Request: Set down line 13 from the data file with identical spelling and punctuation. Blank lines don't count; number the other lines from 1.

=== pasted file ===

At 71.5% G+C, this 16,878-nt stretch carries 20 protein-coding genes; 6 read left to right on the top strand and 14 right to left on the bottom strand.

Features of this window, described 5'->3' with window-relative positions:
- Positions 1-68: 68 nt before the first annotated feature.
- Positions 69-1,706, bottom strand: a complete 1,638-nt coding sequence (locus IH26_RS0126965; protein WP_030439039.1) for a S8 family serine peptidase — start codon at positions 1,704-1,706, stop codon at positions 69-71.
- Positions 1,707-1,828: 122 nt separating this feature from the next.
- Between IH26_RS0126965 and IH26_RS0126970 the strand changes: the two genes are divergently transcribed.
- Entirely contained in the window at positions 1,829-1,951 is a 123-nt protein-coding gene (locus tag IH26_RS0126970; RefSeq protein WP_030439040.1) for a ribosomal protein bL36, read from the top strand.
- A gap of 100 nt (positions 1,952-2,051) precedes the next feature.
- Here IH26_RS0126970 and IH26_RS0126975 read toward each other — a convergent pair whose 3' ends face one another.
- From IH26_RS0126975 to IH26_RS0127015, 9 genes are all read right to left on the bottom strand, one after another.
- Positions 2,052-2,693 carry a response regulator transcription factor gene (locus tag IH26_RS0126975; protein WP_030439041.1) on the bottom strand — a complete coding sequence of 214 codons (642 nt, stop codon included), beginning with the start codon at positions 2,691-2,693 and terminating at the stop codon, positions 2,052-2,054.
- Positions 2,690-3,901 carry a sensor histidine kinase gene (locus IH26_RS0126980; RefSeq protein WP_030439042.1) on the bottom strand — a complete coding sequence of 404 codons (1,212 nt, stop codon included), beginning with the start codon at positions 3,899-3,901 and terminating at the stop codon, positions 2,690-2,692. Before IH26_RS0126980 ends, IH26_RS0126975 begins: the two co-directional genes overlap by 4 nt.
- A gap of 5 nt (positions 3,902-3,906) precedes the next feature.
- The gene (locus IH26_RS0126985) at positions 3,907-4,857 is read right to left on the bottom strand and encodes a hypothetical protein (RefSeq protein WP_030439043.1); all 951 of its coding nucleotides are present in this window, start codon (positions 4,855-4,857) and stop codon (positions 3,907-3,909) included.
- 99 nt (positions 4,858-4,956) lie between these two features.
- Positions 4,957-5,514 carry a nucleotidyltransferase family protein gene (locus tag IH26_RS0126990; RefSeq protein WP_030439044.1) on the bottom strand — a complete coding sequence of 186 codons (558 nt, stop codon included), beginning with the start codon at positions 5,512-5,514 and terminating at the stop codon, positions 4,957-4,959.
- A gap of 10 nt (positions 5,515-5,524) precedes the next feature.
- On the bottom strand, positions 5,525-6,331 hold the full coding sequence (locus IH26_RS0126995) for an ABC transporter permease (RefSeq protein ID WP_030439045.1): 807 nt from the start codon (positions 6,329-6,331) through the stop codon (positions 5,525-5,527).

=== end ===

- A gap of 5 nt (positions 3,902-3,906) precedes the next feature.